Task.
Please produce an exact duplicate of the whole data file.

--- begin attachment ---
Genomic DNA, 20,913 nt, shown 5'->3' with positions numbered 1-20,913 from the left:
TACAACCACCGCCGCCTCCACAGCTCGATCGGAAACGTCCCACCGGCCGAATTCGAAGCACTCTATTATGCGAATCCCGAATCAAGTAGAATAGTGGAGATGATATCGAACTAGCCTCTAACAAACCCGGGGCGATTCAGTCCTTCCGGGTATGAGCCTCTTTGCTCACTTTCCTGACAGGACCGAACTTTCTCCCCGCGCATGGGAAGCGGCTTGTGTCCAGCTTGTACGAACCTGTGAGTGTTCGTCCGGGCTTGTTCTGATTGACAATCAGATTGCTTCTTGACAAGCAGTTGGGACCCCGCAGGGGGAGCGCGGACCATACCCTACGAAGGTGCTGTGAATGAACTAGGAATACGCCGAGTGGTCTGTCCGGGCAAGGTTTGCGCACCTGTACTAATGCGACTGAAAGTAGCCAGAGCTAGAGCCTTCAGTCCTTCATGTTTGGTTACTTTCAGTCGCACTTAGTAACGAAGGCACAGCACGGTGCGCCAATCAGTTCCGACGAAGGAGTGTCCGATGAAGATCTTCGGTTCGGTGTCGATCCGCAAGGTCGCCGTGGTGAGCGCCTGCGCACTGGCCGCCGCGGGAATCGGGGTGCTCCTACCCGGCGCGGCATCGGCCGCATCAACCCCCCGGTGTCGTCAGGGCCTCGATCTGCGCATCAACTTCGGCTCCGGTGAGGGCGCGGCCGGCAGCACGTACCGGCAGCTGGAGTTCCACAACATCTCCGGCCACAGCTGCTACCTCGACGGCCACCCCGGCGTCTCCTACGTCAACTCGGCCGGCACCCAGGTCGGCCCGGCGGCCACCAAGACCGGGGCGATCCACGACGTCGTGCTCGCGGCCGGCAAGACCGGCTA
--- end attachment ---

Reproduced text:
Genomic DNA, 20,913 nt, shown 5'->3' with positions numbered 1-20,913 from the left:
TACAACCACCGCCGCCTCCACAGCTCGATCGGAAACGTCCCACCGGCCGAATTCGAAGCACTCTATTATGCGAATCCCGAATCAAGTAGAATAGTGGAGATGATATCGAACTAGCCTCTAACAAACCCGGGGCGATTCAGTCCTTCCGGGTATGAGCCTCTTTGCTCACTTTCCTGACAGGACCGAACTTTCTCCCCGCGCATGGGAAGCGGCTTGTGTCCAGCTTGTACGAACCTGTGAGTGTTCGTCCGGGCTTGTTCTGATTGACAATCAGATTGCTTCTTGACAAGCAGTTGGGACCCCGCAGGGGGAGCGCGGACCATACCCTACGAAGGTGCTGTGAATGAACTAGGAATACGCCGAGTGGTCTGTCCGGGCAAGGTTTGCGCACCTGTACTAATGCGACTGAAAGTAGCCAGAGCTAGAGCCTTCAGTCCTTCATGTTTGGTTACTTTCAGTCGCACTTAGTAACGAAGGCACAGCACGGTGCGCCAATCAGTTCCGACGAAGGAGTGTCCGATGAAGATCTTCGGTTCGGTGTCGATCCGCAAGGTCGCCGTGGTGAGCGCCTGCGCACTGGCCGCCGCGGGAATCGGGGTGCTCCTACCCGGCGCGGCATCGGCCGCATCAACCCCCCGGTGTCGTCAGGGCCTCGATCTGCGCATCAACTTCGGCTCCGGTGAGGGCGCGGCCGGCAGCACGTACCGGCAGCTGGAGTTCCACAACATCTCCGGCCACAGCTGCTACCTCGACGGCCACCCCGGCGTCTCCTACGTCAACTCGGCCGGCACCCAGGTCGGCCCGGCGGCCACCAAGACCGGGGCGATCCACGACGTCGTGCTCGCGGCCGGCAAGACCGGCTA